How you'll spend your time

Sorry, we don’t have study time information to display here

How you'll be assessed

Sorry, we don’t have course assessment information to display here

What do the numbers say for

Where there isn’t enough reliable data about this specific course, we’ve shown aggregated data for all courses at this university within the same subject area

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What do students think about this subject here?

Source: NSS

Here's how satisfied past students were – useful to refer to when you’re narrowing down your options. Our student score makes comparisons easier, showing whether satisfaction is high, medium or low compared to other unis.

What do student satisfaction scores tell you?

Overall student satisfaction 96%
Student score 91% HIGH
Able to access IT resources

94%

Staff made the subject interesting

91%

Library resources are satisfactory

95%

Feedback on work has been helpful

82%

Feedback on work has been prompt

83%

Staff are good at explaining things

96%

Received sufficient advice and support

91%

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Who studies this subject?

Source: HESA

Start building a picture of who you could be studying with by taking a look at the profile of people that have studied this subject here in previous years.

UK / Non-UK
3% of students here are from outside the UK
Male / Female
80% of students are female
Full-time / Part-time
6% of students are part-time
Typical Ucas points
341 entry points typically achieved by students
2:1 or above
79% of students achieved a 2:1 or above
Drop-out rate
5% of students do not continue into the second year of their course
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What are graduates doing after six months?

Source: DLHE

Here’s what students are up after they graduate from studying this subject here. We’ve analysed the employment rate and salary figures so you can see at a glance whether they’re high, typical or low compared to graduates in this subject from other universities. Remember the numbers are only measured only six months after graduation and can be affected by the economic climate - the outlook may be different when you leave uni. What do graduate employment figures really tell you?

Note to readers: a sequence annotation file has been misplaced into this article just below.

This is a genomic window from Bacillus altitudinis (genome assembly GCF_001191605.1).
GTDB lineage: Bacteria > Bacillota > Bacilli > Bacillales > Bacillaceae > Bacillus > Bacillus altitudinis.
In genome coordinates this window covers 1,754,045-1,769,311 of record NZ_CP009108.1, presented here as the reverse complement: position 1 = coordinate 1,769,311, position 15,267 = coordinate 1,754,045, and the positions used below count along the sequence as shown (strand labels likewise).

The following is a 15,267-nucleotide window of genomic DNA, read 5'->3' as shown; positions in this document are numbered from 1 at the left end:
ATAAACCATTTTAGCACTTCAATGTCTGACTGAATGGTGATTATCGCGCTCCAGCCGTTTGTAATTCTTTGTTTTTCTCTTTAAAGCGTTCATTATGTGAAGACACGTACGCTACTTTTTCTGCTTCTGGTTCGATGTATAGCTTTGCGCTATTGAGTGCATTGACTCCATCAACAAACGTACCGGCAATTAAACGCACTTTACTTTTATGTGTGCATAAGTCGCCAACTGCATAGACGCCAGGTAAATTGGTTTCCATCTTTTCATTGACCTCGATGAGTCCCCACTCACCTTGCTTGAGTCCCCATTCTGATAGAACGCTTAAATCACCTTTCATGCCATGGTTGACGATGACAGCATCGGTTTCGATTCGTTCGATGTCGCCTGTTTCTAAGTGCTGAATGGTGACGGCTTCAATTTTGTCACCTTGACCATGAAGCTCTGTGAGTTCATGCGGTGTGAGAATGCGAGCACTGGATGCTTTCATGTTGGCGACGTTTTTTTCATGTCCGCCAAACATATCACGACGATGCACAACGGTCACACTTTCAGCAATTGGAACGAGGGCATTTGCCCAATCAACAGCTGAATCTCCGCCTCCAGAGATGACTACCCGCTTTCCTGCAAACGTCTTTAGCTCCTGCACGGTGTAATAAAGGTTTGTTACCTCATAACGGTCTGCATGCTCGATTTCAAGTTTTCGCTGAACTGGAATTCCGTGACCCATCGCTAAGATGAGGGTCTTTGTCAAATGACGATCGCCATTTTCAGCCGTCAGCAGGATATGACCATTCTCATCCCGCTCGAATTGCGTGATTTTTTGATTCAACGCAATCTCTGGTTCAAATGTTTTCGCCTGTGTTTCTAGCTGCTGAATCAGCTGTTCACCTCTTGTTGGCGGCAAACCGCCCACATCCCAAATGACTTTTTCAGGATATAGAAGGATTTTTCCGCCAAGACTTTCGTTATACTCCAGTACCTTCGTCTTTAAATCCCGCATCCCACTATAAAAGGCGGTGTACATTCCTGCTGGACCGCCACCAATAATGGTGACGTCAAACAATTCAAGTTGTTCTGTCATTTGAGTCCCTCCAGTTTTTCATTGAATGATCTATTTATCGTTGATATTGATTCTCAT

% employed or in further study 97% MED
Average graduate salary £16k LOW
Graduates who are other elementary services occupations

9%

Graduates who are welfare and housing associate professionals

16%

Graduates who are sales, marketing and related associate professionals

10%

Employment prospects for graduates of this subject

Sources: DLHE & HECSU
One of the UK's fastest-growing subject at degree level, and the fourth most popular subject overall, one in 24 of all graduates last year had psychology degrees. As you'd expect with figures like that, jobs in psychology itself are incredibly competitive, so to stand a chance of securing one, you need to get a postgraduate qualification (probably a doctorate in most fields) and some relevant work experience. But even though there are so many psychology graduates – far more than there are jobs in psychology – this degree has a lower unemployment rate than average because its grads are so flexible and well-regarded by business. With a mix of good people skills and with excellent number and data handling skills, a psychology degree ticks most employers' boxes – but we'd suggest you don't drop your maths modules.